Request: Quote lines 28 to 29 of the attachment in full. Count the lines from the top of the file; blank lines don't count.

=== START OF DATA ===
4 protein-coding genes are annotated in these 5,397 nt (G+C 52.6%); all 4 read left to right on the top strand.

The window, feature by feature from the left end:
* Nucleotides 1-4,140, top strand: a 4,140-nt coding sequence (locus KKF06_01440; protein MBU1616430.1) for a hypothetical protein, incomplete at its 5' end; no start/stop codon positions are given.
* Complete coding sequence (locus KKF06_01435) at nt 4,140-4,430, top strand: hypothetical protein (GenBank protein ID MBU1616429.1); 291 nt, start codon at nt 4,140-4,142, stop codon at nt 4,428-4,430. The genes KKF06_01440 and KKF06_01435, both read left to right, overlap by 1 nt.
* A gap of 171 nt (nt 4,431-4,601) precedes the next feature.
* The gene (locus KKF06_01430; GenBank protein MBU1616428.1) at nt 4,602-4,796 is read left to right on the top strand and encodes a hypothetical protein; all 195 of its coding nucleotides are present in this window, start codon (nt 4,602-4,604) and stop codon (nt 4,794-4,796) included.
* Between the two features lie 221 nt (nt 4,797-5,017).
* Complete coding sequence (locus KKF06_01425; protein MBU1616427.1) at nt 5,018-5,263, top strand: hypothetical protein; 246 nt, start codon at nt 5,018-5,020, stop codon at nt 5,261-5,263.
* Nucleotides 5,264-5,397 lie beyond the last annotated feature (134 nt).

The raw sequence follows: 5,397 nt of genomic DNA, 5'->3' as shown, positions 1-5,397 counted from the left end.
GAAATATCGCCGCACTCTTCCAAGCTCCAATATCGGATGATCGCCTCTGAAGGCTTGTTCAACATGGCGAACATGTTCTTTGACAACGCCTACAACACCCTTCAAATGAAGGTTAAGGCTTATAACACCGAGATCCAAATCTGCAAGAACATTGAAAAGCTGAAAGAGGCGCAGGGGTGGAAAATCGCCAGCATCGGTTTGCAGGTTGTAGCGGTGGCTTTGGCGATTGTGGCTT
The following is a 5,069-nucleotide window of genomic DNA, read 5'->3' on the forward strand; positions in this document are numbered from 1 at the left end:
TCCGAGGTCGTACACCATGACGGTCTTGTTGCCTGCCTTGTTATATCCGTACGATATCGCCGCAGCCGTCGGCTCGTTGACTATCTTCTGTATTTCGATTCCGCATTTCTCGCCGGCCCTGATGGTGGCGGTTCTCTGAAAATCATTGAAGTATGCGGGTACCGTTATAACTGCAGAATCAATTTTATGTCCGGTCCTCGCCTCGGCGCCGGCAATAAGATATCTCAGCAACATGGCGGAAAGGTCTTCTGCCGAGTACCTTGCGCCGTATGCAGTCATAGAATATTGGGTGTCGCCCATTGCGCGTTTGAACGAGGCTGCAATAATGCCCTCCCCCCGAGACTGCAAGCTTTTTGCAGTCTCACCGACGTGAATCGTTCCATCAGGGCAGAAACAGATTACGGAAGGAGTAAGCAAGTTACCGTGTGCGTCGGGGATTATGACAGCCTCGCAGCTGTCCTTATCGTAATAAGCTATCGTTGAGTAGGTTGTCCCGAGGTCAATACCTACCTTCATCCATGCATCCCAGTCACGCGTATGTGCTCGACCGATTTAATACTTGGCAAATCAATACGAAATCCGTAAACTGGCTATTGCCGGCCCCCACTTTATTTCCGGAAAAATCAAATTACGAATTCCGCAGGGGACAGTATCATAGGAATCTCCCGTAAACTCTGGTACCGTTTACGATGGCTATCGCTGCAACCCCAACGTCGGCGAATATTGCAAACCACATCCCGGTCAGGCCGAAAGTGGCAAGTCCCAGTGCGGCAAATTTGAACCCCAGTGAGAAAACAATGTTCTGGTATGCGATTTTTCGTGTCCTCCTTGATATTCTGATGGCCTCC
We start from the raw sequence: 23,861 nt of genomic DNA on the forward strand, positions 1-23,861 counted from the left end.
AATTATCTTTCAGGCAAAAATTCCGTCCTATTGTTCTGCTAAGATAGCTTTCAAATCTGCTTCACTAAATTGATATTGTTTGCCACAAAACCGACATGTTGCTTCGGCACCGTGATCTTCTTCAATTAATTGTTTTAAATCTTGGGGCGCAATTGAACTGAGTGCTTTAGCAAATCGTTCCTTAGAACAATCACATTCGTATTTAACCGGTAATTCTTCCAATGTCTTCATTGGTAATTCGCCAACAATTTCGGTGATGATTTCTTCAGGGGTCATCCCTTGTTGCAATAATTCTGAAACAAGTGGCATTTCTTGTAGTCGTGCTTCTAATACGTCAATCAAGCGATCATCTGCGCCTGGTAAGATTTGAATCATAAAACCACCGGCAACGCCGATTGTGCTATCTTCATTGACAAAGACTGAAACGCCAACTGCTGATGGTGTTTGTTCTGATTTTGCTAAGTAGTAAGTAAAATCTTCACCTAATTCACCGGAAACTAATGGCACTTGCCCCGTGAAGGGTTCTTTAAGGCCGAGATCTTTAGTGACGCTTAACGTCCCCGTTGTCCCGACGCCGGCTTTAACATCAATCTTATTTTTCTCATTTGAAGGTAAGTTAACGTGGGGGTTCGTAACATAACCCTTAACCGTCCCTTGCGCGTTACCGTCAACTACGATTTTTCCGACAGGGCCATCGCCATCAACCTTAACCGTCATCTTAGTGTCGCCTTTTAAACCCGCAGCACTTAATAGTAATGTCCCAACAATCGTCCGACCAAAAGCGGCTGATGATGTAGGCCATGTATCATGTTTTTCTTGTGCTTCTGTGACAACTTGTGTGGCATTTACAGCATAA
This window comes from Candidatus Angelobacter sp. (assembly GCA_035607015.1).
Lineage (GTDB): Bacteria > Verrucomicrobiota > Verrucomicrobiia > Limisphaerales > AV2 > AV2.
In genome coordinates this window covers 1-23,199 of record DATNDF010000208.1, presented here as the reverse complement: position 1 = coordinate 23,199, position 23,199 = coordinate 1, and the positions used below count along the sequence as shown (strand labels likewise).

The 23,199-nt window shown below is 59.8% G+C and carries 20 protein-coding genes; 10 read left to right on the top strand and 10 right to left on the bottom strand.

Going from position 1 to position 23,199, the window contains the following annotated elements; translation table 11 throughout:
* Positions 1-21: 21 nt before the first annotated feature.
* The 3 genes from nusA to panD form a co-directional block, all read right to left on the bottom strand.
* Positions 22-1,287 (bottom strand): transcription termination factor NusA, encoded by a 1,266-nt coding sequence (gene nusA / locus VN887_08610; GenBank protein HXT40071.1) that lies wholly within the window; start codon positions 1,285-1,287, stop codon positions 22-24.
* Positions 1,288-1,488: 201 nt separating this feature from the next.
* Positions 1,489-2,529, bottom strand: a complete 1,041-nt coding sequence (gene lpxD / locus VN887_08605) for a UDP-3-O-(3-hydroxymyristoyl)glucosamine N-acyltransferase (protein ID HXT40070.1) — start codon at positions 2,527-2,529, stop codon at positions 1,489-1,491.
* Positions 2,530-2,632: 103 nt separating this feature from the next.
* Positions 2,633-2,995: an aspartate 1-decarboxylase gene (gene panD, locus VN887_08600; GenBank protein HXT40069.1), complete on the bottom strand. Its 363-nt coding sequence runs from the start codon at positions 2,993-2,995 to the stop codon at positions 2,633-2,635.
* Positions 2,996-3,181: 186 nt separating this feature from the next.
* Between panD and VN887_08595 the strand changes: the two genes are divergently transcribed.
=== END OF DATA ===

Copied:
* Positions 2,996-3,181: 186 nt separating this feature from the next.
* Between panD and VN887_08595 the strand changes: the two genes are divergently transcribed.